The BP-sponsored portrait prize is won by Dutch artist Wim Heldens. Kennin O’Hare is to be the new head of the Royal Ballet, replacing Dame Monica Mason after her retirement. Tullie House museum in Carlisle is to display the Nijmegen helmet, loaned by the Het Valkhof museum in the Netherlands. With the Wimbledon fortnight imminent Roger Draper, everyone’s favourite national governing body leader, is on call to defend the LTA’s player development strategy, telling everyone to stop being so negative about how the LTA spends its £58 million a year; apparently local authorities should be investing more in tennis facilities, according to Rog.

Wednesday 15 June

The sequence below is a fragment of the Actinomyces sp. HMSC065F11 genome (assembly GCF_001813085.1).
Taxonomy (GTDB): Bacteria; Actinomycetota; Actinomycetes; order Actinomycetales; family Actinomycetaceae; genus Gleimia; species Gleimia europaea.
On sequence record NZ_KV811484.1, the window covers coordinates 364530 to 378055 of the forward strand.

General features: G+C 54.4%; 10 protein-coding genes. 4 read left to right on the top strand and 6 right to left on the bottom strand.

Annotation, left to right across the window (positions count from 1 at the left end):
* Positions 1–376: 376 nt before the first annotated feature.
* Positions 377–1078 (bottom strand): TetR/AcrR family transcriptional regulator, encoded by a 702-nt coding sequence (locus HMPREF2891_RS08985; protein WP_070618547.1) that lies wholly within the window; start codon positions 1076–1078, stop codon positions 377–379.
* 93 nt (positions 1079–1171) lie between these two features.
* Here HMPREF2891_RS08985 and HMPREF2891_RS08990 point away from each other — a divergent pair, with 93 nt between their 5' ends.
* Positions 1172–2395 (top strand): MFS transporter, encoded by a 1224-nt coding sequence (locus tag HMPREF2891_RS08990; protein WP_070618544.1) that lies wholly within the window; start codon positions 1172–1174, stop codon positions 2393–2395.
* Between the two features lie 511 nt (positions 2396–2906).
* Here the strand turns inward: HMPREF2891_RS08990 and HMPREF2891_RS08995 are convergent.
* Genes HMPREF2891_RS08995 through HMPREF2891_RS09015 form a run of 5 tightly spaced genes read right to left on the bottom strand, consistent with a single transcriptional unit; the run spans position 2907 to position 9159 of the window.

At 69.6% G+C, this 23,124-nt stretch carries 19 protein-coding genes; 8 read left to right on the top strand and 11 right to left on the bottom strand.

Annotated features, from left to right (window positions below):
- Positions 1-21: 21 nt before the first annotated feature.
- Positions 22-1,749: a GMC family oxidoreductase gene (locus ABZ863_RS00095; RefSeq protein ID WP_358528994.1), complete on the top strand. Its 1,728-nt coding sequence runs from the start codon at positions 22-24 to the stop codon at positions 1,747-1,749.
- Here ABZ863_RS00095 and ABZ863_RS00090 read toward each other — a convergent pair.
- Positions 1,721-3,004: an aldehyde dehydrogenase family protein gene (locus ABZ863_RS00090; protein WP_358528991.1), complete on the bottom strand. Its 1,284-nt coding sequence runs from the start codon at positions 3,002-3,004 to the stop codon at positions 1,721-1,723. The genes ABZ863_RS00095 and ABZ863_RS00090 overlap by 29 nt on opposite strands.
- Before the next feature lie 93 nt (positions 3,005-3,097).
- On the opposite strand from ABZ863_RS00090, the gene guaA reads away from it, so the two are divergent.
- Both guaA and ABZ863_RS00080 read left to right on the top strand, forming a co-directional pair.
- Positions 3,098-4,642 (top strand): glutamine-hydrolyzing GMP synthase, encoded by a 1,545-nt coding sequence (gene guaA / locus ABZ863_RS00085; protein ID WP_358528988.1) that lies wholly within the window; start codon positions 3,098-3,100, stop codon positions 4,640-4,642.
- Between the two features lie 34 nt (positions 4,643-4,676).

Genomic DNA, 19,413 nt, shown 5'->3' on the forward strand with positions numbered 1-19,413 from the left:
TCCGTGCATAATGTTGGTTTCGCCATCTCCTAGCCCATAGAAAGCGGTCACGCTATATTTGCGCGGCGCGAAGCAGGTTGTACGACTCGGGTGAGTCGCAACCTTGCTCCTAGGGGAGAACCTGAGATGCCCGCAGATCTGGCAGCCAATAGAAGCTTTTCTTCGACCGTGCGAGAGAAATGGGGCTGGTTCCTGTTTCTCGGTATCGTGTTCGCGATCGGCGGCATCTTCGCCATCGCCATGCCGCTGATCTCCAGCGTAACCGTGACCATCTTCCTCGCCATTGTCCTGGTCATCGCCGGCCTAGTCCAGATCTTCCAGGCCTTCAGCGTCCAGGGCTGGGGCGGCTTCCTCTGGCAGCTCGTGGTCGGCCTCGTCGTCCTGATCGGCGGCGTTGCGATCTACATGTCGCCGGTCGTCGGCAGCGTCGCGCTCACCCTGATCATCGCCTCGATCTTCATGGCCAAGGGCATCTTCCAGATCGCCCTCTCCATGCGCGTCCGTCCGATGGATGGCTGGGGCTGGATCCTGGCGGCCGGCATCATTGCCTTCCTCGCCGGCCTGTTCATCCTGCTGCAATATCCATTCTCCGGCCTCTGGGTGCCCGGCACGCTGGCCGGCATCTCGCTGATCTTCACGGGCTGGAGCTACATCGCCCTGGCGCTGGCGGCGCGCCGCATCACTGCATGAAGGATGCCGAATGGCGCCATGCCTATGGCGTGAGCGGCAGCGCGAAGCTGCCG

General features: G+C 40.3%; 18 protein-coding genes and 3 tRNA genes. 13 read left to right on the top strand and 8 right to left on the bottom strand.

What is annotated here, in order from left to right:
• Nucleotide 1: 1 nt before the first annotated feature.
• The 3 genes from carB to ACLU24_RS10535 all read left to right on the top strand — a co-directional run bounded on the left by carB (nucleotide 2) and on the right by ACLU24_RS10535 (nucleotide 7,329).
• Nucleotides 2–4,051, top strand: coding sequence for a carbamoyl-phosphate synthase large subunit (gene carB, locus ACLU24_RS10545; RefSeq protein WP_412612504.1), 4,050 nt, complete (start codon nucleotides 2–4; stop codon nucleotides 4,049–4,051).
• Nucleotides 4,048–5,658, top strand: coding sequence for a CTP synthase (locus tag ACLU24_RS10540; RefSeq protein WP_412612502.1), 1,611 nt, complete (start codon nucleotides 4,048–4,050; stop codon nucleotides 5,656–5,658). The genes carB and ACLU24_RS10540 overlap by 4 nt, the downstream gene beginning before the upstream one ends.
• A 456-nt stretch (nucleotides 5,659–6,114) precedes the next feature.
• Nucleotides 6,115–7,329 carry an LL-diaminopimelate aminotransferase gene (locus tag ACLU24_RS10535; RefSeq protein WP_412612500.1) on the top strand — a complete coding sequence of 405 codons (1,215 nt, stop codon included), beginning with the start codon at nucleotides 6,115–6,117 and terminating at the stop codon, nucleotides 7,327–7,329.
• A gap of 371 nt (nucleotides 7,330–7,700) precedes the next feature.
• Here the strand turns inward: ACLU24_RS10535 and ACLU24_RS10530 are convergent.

Last year the good people of Britain spent £13 billion on hairdressing and cosmetics. Tickets will not be sent to the Libyan Olympic committee just yet, according the UK government, and apparently no one linked to the Gaddafi regime will be allowed into the country. The British Museum’s 100 objects series wins the £100,000 Arts Fund museum prize. The Broadgate Centre in the City of London is denied listed status in contradiction of advice from English Heritage; its owners will now be free to redevelop the site.

Thursday 16 June